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A Waterfall

Jacob van RuisdaelLate 1660s

Dulwich Picture Gallery

Dulwich Picture Gallery

The son of a frame-maker and dealer, Ruisdael specialised in landscape painting. He depicted waterfalls from the 1650s onwards, shortly before moving to Amsterdam. The painter and writer, Arnold Houbraken wrote that Ruisdael 'could depict water splashing and foaming as it dashed upon the rocks, so naturally, delicately and transparently that it appears to be real.'

While Ruisdael did travel to western Germany, he did not visit the mountainous region of Scandinavia that is evoked in this painting. He was likely to have been inspired by the popular landscapes of Allart van Everdingen, who had visited Norway in 1644.

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Details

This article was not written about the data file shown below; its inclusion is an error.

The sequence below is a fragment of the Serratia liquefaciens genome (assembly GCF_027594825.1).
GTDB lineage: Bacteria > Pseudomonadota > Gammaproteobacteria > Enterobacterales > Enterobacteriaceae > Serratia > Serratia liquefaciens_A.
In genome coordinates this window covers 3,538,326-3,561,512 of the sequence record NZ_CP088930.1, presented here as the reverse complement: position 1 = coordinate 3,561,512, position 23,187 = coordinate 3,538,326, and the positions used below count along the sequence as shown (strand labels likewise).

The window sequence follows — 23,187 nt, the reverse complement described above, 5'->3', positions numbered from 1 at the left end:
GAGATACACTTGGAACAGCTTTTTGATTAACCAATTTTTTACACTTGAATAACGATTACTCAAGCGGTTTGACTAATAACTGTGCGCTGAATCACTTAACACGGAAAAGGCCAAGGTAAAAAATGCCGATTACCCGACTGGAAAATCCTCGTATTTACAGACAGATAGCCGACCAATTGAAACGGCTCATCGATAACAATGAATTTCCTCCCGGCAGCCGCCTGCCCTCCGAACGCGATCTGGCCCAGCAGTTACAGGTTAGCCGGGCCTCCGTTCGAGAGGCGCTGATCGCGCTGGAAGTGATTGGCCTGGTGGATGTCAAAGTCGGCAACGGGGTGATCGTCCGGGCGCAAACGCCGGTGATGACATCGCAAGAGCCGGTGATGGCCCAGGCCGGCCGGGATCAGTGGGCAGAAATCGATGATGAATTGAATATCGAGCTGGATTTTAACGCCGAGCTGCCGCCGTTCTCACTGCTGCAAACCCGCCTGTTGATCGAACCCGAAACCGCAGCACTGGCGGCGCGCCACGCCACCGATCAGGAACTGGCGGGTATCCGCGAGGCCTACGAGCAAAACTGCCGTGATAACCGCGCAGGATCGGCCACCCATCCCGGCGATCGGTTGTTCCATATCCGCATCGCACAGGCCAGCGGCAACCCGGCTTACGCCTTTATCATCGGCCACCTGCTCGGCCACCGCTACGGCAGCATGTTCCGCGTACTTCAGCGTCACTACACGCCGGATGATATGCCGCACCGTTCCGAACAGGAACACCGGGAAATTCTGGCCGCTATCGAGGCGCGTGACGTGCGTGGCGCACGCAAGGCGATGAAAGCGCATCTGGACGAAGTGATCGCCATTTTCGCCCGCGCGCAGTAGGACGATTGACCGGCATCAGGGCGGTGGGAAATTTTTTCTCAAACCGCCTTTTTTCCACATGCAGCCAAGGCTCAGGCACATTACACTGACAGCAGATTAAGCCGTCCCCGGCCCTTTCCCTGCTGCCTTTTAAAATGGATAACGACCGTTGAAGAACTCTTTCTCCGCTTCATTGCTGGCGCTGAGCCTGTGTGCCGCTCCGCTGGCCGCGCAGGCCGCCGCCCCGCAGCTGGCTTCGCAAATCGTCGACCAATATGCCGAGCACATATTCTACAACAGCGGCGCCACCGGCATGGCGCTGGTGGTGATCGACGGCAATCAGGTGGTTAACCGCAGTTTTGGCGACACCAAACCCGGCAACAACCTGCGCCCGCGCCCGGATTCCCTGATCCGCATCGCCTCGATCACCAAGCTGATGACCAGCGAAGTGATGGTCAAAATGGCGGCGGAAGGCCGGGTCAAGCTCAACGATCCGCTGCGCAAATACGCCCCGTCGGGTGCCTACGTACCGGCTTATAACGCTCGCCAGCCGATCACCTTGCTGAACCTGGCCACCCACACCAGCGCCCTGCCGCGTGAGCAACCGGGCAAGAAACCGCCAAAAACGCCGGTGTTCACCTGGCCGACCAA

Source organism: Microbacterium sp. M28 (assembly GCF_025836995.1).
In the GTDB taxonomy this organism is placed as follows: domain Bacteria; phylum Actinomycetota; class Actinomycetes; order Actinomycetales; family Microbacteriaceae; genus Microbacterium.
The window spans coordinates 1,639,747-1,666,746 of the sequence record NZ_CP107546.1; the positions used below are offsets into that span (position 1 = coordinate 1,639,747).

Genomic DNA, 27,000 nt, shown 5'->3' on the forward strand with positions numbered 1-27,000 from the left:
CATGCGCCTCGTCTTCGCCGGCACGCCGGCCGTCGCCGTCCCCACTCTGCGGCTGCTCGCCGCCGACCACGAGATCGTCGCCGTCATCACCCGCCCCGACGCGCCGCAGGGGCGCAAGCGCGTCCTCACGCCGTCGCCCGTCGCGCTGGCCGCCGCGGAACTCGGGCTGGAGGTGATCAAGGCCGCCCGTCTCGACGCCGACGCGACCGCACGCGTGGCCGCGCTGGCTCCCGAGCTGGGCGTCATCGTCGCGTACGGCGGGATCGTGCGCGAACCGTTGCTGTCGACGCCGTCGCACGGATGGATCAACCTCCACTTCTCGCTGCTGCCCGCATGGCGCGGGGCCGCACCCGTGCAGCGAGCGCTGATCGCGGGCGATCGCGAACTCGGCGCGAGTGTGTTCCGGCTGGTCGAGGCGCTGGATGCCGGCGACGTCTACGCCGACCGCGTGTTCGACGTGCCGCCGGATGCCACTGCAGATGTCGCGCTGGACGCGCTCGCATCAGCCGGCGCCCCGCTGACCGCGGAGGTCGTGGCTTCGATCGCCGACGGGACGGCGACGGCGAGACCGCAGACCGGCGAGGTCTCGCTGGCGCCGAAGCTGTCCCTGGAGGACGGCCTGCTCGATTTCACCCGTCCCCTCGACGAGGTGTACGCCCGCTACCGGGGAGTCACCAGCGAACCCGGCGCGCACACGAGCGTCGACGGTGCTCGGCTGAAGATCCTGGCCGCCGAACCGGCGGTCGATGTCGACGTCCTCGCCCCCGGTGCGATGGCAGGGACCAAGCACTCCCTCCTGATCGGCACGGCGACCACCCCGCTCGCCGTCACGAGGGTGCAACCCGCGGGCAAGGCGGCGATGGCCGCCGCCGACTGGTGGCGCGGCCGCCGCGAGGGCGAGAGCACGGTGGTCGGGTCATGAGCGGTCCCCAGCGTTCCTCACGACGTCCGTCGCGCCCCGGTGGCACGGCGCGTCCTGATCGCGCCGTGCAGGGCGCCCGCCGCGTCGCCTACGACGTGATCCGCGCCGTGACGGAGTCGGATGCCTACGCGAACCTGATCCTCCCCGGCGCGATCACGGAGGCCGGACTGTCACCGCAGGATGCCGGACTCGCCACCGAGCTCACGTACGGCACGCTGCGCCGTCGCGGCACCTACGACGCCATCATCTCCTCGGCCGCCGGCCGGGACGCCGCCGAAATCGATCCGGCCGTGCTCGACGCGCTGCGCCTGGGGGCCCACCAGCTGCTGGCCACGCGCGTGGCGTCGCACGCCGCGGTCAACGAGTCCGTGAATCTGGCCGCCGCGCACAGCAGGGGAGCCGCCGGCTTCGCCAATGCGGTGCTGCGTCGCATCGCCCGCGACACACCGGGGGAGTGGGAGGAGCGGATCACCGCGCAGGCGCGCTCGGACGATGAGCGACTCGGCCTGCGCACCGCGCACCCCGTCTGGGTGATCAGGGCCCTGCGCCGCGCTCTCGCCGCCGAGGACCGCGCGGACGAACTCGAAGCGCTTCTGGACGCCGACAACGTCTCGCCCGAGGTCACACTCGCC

• Title: A Waterfall
  • Date: Late 1660s
  • Physical Dimensions: w834 x h985 cm
  • Type: Painting
  • Medium: Oil
  • Work Nationality: Dutch
  • Support: Canvas
  • Provenance: London, Noel Desenfans, by 1807 (Perhaps the 'upright landscape' in an undated Desenfans list of 'Pictures to be sold'); London, Sir Francis Bourgeois, 1807-1811; Bourgeois Bequest, 1811.
  • Inscriptions: Signed, lower centre right:JvRuisdael[JvR in monogram]
  • Further Information: Waterfalls – an unfamiliar feature in the landscape of the Netherlands – were an important theme in Ruisdael’s œuvre. He began to paint them in the second half of the 1650s, at first in vertical format, before developing a more expansive horizontal format in the 1660s and early 1670s. A Waterfalldates from the 1670s. It is important to remember that Ruisdael’s scenes are imaginary, made up of Scandinavian elements he had never seen. Only one drawing by him of a Northern landscape has survived, and even this is likely to be imaginary (The Morgan Library, New York, III, 218).
  • Artist: van Ruisdael, Jacob
  • Acquisition Method: Bourgeois, Sir Peter Francis (Bequest, 1811)

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